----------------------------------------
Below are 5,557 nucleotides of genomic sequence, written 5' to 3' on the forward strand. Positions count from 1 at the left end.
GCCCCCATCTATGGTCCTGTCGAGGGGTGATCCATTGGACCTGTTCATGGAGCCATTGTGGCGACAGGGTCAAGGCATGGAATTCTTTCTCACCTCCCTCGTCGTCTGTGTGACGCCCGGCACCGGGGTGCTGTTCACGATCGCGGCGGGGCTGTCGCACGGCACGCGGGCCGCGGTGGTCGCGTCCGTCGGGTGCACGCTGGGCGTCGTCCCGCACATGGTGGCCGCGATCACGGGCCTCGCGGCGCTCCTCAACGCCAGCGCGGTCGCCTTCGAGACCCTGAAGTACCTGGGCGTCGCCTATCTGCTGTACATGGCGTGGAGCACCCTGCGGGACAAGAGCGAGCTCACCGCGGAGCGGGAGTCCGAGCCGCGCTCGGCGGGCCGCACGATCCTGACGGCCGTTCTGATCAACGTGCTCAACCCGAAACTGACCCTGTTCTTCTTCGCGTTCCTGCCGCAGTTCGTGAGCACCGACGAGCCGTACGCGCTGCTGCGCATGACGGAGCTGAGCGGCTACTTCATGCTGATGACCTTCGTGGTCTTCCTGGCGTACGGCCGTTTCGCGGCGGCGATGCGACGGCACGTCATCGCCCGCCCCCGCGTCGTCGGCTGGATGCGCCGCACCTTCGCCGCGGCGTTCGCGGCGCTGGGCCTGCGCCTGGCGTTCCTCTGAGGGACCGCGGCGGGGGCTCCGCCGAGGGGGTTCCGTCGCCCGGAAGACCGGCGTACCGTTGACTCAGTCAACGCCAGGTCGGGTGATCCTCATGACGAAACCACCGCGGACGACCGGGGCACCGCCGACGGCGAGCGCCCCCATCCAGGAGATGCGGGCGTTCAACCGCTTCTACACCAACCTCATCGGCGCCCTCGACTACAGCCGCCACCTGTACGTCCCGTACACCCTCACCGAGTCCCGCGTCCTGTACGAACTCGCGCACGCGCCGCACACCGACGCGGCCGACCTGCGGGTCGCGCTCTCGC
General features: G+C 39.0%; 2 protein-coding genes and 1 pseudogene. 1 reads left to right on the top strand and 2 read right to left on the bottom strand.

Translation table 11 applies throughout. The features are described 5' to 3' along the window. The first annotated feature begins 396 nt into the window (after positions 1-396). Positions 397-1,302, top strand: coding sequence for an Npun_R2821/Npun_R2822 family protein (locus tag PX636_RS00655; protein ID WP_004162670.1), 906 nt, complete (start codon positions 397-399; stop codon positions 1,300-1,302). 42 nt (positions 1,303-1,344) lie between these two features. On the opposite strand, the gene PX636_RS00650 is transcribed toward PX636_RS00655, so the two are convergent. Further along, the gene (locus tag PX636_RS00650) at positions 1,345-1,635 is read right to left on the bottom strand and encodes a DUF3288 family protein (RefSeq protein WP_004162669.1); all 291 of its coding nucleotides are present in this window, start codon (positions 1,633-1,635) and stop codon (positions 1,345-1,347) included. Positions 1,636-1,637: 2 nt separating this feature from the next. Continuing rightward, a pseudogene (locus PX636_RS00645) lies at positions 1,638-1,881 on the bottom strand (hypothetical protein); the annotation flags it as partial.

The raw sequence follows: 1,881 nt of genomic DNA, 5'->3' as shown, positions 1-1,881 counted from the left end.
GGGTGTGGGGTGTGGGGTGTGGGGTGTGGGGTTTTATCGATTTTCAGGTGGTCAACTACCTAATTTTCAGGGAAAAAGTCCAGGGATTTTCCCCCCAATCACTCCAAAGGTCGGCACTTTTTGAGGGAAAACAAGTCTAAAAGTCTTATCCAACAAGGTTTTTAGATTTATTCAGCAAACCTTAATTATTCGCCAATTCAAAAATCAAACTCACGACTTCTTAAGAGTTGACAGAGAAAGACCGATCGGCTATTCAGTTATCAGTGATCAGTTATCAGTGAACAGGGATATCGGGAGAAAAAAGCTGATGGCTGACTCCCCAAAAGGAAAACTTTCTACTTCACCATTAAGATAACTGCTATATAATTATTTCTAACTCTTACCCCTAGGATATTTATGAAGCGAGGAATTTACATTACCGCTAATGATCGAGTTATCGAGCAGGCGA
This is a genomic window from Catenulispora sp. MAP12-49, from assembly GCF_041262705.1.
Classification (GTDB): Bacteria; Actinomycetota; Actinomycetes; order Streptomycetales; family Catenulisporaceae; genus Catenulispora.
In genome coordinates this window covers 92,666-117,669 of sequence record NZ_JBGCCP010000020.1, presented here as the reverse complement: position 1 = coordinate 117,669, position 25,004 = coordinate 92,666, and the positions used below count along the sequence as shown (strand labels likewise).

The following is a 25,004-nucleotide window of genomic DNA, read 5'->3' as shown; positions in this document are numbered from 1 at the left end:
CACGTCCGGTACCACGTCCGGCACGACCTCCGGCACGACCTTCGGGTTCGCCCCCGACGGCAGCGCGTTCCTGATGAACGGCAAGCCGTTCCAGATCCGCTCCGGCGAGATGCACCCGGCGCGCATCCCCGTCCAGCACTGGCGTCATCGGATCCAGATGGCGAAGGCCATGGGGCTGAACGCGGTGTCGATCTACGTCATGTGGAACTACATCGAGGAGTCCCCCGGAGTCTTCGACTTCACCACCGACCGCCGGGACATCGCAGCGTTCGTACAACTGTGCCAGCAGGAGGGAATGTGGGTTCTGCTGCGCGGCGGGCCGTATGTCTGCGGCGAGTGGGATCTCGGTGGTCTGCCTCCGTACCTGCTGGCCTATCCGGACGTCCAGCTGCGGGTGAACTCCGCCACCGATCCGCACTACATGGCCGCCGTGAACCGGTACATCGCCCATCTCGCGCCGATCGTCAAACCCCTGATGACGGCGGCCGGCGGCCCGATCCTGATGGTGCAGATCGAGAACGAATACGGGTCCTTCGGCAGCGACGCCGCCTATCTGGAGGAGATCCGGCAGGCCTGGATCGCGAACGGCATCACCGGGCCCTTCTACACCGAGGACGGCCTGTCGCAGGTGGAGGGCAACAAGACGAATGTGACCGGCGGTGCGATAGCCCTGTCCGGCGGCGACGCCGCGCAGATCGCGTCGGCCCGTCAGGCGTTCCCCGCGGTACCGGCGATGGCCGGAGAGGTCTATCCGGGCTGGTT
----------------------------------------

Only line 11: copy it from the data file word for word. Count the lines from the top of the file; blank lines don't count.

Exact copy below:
CACGTCCGGTACCACGTCCGGCACGACCTCCGGCACGACCTTCGGGTTCGCCCCCGACGGCAGCGCGTTCCTGATGAACGGCAAGCCGTTCCAGATCCGCTCCGGCGAGATGCACCCGGCGCGCATCCCCGTCCAGCACTGGCGTCATCGGATCCAGATGGCGAAGGCCATGGGGCTGAACGCGGTGTCGATCTACGTCATGTGGAACTACATCGAGGAGTCCCCCGGAGTCTTCGACTTCACCACCGACCGCCGGGACATCGCAGCGTTCGTACAACTGTGCCAGCAGGAGGGAATGTGGGTTCTGCTGCGCGGCGGGCCGTATGTCTGCGGCGAGTGGGATCTCGGTGGTCTGCCTCCGTACCTGCTGGCCTATCCGGACGTCCAGCTGCGGGTGAACTCCGCCACCGATCCGCACTACATGGCCGCCGTGAACCGGTACATCGCCCATCTCGCGCCGATCGTCAAACCCCTGATGACGGCGGCCGGCGGCCCGATCCTGATGGTGCAGATCGAGAACGAATACGGGTCCTTCGGCAGCGACGCCGCCTATCTGGAGGAGATCCGGCAGGCCTGGATCGCGAACGGCATCACCGGGCCCTTCTACACCGAGGACGGCCTGTCGCAGGTGGAGGGCAACAAGACGAATGTGACCGGCGGTGCGATAGCCCTGTCCGGCGGCGACGCCGCGCAGATCGCGTCGGCCCGTCAGGCGTTCCCCGCGGTACCGGCGATGGCCGGAGAGGTCTATCCGGGCTGGTT